Prior to 1970, there were more than 200 federal drug laws designed to keep Minnesota residents and other Americans safe. In 1970, President Nixon signed the Controlled Substances Act, which combined all of those laws into one statute. The CSA divides all controlled substances into five different classes depending on their likelihood of being abused.
A Schedule I drug is considered among the most dangerous and is deemed to have no medical benefit. Examples of drugs on this tier include ecstasy, heroin and marijuana. However, studies have revealed that marijuana may actually provide medical benefits to users. A Schedule 5 drug is considered the least dangerous, and drugs on that tier include cough suppressants and Lyrica. The classification is designed to make it easier for states to create penalties for using a given substance. Since the CSA is a federal law, all state laws must be in compliance with its terms.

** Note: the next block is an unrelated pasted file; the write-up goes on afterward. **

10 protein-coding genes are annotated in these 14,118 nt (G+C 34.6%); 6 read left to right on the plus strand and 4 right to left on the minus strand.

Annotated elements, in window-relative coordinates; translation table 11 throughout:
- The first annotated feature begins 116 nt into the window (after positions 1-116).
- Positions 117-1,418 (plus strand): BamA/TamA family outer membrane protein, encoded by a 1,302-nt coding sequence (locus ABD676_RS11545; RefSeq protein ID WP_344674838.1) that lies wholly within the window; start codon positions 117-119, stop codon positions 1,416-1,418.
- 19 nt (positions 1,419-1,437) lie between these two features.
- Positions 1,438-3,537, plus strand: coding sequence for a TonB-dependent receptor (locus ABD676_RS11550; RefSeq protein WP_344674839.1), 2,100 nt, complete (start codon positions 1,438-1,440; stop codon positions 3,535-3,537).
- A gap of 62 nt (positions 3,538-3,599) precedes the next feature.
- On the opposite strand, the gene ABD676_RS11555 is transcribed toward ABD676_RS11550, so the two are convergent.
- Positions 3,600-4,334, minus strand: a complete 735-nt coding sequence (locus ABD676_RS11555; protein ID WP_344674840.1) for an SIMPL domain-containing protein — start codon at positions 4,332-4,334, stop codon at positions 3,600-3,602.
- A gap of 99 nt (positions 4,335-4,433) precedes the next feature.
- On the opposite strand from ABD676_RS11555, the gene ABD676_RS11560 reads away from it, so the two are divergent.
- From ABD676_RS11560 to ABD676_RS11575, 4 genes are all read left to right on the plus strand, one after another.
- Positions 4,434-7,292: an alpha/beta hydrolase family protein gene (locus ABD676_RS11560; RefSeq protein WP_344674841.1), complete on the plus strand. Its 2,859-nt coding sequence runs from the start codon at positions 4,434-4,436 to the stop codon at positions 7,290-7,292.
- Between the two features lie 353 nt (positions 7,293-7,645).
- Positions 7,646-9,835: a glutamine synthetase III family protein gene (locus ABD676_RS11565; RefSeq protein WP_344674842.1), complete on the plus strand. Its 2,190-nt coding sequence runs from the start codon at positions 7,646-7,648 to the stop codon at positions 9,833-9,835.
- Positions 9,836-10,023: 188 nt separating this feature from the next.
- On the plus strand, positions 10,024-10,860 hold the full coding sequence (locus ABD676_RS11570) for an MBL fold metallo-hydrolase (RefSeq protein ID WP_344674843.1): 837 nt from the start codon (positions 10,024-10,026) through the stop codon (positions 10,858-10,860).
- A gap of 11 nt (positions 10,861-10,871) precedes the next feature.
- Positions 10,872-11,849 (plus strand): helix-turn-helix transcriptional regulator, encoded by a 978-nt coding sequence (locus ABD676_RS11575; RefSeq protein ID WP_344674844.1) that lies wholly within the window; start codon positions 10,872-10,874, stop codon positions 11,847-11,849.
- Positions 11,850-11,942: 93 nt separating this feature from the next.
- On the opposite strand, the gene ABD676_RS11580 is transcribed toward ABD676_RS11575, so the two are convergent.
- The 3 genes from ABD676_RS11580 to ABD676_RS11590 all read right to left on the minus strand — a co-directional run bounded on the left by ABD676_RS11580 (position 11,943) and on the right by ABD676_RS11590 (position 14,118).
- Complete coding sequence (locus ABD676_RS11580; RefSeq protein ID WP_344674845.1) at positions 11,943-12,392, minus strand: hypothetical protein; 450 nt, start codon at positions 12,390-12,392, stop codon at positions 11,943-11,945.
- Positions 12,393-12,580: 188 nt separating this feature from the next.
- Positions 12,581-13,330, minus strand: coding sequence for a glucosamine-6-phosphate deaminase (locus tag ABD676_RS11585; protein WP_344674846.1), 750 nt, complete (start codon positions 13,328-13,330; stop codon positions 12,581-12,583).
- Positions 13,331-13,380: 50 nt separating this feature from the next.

Those who are caught with a Schedule 1 drug may face penalties such as five years in prison or a fine of up to $250,000. Someone who is caught with a Schedule 5 drug may be sentenced to no more than a year in prison. Provisions of the CSA are enforced by the Drug Enforcement Agency at the federal level. It was created in 1973 by President Nixon.
People who are found possessing or selling cocaine or other controlled substances may face significant legal penalties if a conviction is obtained. As a result, those who are in this type of a situation might find it advisable to meet with a criminal defense attorney as soon as possible so that a strategy to combat the allegations can be constructed.